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5 safety precautions for mare and foal

January 7, 2021

Optimize your breeding operation and protect both mare and foal in 5 easy steps.

If you have ever been involved in breeding mares, then you already know how much work, time and energy is put into ensuring that each broodmare births a healthy foal.

In most cases, a substantial amount of money has been spent on breeding and stud fees, veterinary expenses and a quality nutrition program. Additionally, each mare is carefully monitored daily, as those involved patiently wait almost an entire year for the foal’s arrival.

If you and your mare have made it to the homestretch of the last trimester, congratulations! It is our sincere hope that you will soon welcome a healthy new foal. However, if this is not your first “rodeo,” you already know that the real work of breeding season is only just beginning.

The last few months leading up to foaling can be an intense time for your mare, as she moves into a breeding stall, adapts to increased feed requirements and deals with the stress associated with rapidly changing hormones. Now, more than ever, your mare is at a higher risk for health challenges like colic and ulcers.

So, how can you ensure that your mare — who has no doubt been treated like a queen for the last year — continues to stay happy and balanced so that she can raise a healthy foal?

1. Maintain the recommended vaccination and deworming schedules.

The newborn foal derives his immediate immunity from the mare’s colostrum, which means that keeping her up to date on vaccinations is imperative for the health of both mare and foal. You will already be vaccinating the mare throughout her pregnancy, but one month prior to foaling, the mare should receive additional vaccinations. Recommendations may vary by region, so be sure to discuss them with your vet ahead of time.

Likewise, you have already been following deworming protocols, but pregnant mares should also be dewormed again, both prior to and a few days after foaling to reduce the risk of parasite transmission. Speak to your veterinarian to establish a plan that is right for you and your breeding operation.

2. Prepare the foaling stall.

Move your mare into her foaling stall 4 to 6 weeks prior to her due date. If your broodmare has been living the high life out on pasture, give her plenty of time to adjust to her new environment to minimize stress. The foaling stall should be a minimum of 14’ x 14’ and should be clean and protected from inclement weather. The foaling stall should be bedded with straw 1 to 2 days prior to the due date (or when the mare is showing signs of impending foaling).

Straw is the ideal bedding choice for foaling since shavings are abrasive and can sometimes be sucked into the mare’s reproductive tract during birth, which may result in uterine infections and other problems. Once the birth process is complete, transitioning back to shavings is acceptable and is often beneficial for increased absorption of urine.

3. Focus on nutrition.

Not only do nutrient requirements increase during a mare’s third trimester, but they are also at their highest ever during lactation. To maintain the mare’s body condition and prepare her digestive tract for lactation, slowly and safely begin to increase her feed during the end of the second trimester or at the beginning of the third trimester. It is best to work with an equine nutritionist and veterinarian to ensure that your mare is receiving the appropriate levels of all required nutrients, including minerals and vitamins, which are vital for growing horses, too.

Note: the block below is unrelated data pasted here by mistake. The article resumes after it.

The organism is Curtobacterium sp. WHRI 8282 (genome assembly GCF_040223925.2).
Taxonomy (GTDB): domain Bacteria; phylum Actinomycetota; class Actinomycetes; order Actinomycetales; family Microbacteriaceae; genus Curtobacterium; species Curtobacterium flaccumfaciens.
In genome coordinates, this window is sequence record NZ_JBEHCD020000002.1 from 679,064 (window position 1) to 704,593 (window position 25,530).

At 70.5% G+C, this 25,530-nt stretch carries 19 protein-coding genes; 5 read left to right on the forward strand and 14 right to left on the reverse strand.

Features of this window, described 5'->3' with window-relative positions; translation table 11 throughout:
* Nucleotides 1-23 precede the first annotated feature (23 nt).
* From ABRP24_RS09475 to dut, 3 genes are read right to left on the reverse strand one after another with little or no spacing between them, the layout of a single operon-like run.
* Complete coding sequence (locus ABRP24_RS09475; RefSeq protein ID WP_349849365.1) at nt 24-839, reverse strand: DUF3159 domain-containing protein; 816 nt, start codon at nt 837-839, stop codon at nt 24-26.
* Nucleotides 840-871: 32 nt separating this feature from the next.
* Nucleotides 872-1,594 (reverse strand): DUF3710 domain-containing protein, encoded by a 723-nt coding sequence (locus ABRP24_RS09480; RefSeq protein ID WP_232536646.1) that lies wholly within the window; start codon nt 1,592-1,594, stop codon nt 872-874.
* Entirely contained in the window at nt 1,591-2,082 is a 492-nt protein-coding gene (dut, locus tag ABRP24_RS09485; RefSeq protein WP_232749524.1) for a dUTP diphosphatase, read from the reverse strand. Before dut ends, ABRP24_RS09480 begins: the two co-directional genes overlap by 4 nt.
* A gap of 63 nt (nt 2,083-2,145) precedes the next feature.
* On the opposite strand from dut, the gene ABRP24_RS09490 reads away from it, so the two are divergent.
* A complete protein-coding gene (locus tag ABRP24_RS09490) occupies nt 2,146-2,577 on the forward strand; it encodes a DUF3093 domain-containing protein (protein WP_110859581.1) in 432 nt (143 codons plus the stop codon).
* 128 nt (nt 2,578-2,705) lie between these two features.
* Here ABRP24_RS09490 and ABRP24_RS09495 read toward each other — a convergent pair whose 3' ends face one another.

Additionally, during the last trimester and after foaling, the mare goes through more changes than usual. She is often moved to a new living situation, traveling to the vet, must give birth and is ultimately caring for a newborn foal. These changes are undoubtedly stressful and may negatively impact her gut microbiome.

Watch for any signs of colic in pregnant mares and consider supplementing with research-backed probiotics to protect your mare and mitigate any potential trouble.

4. Monitor the mare closely.

Once the mare has been moved into a foaling stall, hone your observation skills. While each mare is different, they often display signs prior to foaling, including:

  • Waxing of the teats (1 to 4 days before foaling)
  • The udder area filling with milk (2 to 4 weeks before foaling)
  • Relaxation of the vulva and tailhead
  • Restlessness or anxiousness
  • Pacing
  • Lying down and getting back up often or excessively

While there are always surprises, most mares will exhibit one or more of these signs. It is best to be present for the birth of the foal in case complications arise, so monitor as closely as possible. You may also consider investing in a foaling monitor to assist you. 

5. Ensure that the newborn foal receives the proper colostrum levels.

Once the foal is born, the first 24 hours of life are critically important to future health and wellness.

Foals are not born with a functioning immune system and require immediate immune assistance from the mare’s colostrum, or the first milk.

A foal’s digestive tract is only able to absorb the life-saving antibodies from colostrum for the first 8 to 12 hours after birth. If any issues arise with nursing, such as the mare not producing adequate colostrum or the foal being unable to nurse, contact your veterinarian as soon as possible, as failure of passive transfer can be fatal.

Luckily, most broodmares foal without complications, just as nature intended. However, these five safety precautions will help you support your mare and foal during these vulnerable stages of their lives. And remember, supporting your mare’s gut health can help prevent digestive complications associated with stress. That way, your mare can focus on her most important job at this time: raising a healthy foal.


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